The first thing we noticed: adjusters and defense attorneys started calling and offering to settle cases. We were not surprised. The insurers’ money is tied up in the markets, and the markets suddenly became uncertain. In any time of great uncertainty, people want to regain certainty. One of the things worth knowing is that big business is often willing to pay more to obtain certainty. And insurance companies are renowned for being risk-averse, certainty-seeking enterprises. (Just watch Ben Stiller in the movie “Along Came Polly.”)

The second thing we saw: insurance companies started denying claims under commercial policies for business interruption insurance coverage. Businesses everywhere are shutting down or slowing down in the wake of COVID-19. Many paid insurance premiums for years, thinking they had business interruption insurance coverage. Now, when they need it, the insurance companies are denying the claims.

white-volvo-semi-truck-on-side-of-road-2199293-1024x684In response to the nationwide COVID-19 outbreak, the Federal Motor Carrier Safety Administration (FMCSA) issued an emergency declaration on March 13, 2020, increasing the hours commercial vehicle drivers can be on the road without taking a break and providing certain other relief for these drivers transporting emergency relief items.  The emergency declaration was expanded on April 8, 2020, and will remain in effect at least through May 15, 2020.

The FMCSA is an agency of the federal government responsible for regulating and providing oversight of commercial motor vehicles in order to reduce injuries, crashes, and deaths involving large trucks and buses.  These vehicles typically exceed 10,000 pounds.

Under the Federal Motor Carrier Safety Regulations (Regulations), a commercial motor vehicle driver is only allowed to drive a total of 11 hours during a period of 14 consecutive hours and cannot drive after the end of the 14 consecutive hour period without first taking 10 consecutive hours off.  These restrictions are in place to enhance the safety of the driver and other motorists on the road by making sure drivers are getting adequate rest before operating these large vehicles.  Fatigue is a major factor linked to commercial vehicle accidents.  Fatigued drivers are increasingly likely to suffer a loss of attentiveness, slower reaction times, impaired judgment, and a likelihood of falling asleep.

insurance-3113180_1920-300x200The president recently got himself into hot water with insurance companies when he spoke about the need for insurers to make good and pay up on claims for business interruption losses in the wake of COVID-19.

In a coronavirus briefing, the president went on the offensive, criticizing insurers for denying claims by businesses that have been paying premiums for decades:

“Business interruption insurance . . . when I was in private, I had business interruption . . . When my business was interrupted through a hurricane or whatever it may be . . . if I had it [business interruption insurance], I’d expect to be paid.  You have people — I speak mostly to the restauranteurs, where they have a restaurant, they’ve been paying for 25, 30, 35 years — business interruption.  They’ve never needed it.  All of a sudden, they need it.  And I’m very good at reading language . . . And I don’t see the word ‘pandemic’ mentioned [in the policies] . . . I would like to see the insurance companies pay if they need to pay, if it’s fair. . . But business interruption insurance, that’s getting a lot of money to a lot of people.  And they’ve been paying for years . . .  they’ve been paying a lot of money for a lot of years for the privilege of having it.  And then when they finally need it, the insurance company says, ‘We’re not going to give it.’ We can’t let that happen.”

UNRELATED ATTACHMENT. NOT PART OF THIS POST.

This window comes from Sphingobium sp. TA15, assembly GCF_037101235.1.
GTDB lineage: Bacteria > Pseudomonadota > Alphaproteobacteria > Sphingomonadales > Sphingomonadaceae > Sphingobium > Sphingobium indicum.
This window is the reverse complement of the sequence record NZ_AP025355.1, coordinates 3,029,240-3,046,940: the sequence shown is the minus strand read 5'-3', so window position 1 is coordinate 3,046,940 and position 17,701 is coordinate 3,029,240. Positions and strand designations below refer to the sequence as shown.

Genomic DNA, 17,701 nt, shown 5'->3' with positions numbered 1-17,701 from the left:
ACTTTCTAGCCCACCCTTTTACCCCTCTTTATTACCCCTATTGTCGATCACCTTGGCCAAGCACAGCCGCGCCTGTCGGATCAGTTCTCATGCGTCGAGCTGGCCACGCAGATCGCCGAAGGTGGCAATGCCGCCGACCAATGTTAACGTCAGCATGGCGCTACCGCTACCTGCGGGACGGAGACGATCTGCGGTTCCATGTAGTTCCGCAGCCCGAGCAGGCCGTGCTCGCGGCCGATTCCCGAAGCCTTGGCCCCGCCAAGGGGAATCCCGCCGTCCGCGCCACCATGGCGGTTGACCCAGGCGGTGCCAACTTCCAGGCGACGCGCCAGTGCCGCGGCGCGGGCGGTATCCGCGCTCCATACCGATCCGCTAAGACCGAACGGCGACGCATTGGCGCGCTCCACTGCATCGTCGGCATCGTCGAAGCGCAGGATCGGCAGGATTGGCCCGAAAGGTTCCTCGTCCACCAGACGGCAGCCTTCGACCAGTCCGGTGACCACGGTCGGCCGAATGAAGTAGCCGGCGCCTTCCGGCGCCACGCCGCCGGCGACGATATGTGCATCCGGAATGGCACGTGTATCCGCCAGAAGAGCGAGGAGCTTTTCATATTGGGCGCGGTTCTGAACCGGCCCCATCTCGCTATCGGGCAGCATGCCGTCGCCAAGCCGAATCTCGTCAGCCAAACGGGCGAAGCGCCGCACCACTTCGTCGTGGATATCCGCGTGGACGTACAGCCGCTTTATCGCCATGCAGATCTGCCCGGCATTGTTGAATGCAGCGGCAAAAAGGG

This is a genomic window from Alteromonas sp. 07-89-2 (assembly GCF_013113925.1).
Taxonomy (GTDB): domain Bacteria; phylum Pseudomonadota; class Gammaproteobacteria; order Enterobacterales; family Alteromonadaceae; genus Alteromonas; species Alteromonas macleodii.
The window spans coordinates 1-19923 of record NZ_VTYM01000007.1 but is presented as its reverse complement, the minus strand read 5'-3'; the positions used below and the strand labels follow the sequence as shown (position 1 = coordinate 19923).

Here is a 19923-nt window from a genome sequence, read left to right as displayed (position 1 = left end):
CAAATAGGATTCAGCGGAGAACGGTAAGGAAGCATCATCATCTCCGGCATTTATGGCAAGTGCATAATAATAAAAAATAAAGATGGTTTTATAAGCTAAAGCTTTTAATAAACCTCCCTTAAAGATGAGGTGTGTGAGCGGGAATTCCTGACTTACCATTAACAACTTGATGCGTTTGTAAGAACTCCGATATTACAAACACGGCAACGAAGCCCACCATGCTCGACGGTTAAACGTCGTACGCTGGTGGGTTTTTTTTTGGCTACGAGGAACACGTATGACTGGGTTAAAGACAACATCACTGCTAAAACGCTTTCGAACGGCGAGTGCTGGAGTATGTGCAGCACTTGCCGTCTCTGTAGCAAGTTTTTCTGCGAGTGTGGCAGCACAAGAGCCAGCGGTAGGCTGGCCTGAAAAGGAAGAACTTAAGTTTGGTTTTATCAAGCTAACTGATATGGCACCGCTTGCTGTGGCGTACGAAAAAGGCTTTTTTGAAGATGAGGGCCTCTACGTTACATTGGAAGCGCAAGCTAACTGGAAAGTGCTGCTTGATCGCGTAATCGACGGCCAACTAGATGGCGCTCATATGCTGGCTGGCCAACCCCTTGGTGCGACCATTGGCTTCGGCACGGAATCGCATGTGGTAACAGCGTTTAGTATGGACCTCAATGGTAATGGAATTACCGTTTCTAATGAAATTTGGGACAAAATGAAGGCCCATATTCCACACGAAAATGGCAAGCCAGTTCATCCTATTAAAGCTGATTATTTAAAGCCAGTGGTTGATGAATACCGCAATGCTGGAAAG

virus-4931227_1920-1024x683The Illinois Department of Public Health has finally released information about the growing numbers of COVID-19 cases and deaths at individual nursing homes in the state. As nursing home neglect and abuse attorneys, we have felt that families with loved ones in a nursing home deserve to know this important health information, and we had been dismayed by the secrecy and lack of transparency in Illinois up until now.

Below is a list of Illinois nursing homes with the worst outbreaks, as reported by the Chicago Tribune. It includes the nursing homes with the highest number of cases/deaths as of April 19. Unfortunately, we expect these numbers to rise in the coming weeks as nursing homes report more cases.

Cook County:

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Note: These numbers have been updated as of  May 12, 2020.

With elderly residents and close living quarters, nursing homes are extremely vulnerable to coronavirus. As the coronavirus crisis continues to develop in Illinois, numbers are emerging showing that nursing homes account for about 50% of the state’s COVID-19  deaths. That number is not surprising when you consider that 410 nursing homes in the state have been affected by the virus.  Dr. Ngozi Ezike, director of the Illinois Department of Public Health, recognized that nursing homes would be vulnerable back in a March 12 statement, during which she prioritized restricting visits to nursing homes as a method of limiting the spread of coronavirus.

Despite Illinois banning the majority of visitors at nursing homes, the latest infection reports are still showing coronavirus on the rise in senior facilities. Daily news reports and infection data highlight the widespread problem of COVID-19 infections in Illinois nursing homes. Recently released data from the Illinois Department of Public Health shows that over 14,882 cases of coronavirus and 2400 deaths are linked to nursing homes in the state and the numbers continue to grow.  Hardest hit has been Cook County, which has reported 1350 nursing home-related deaths and multiple nursing homes with serious outbreaks. At least four other Illinois counties–including Will, DuPage, Lake, and Kane– have reported 500 or more confirmed cases of COVID-19 in long-term assisted care facilities.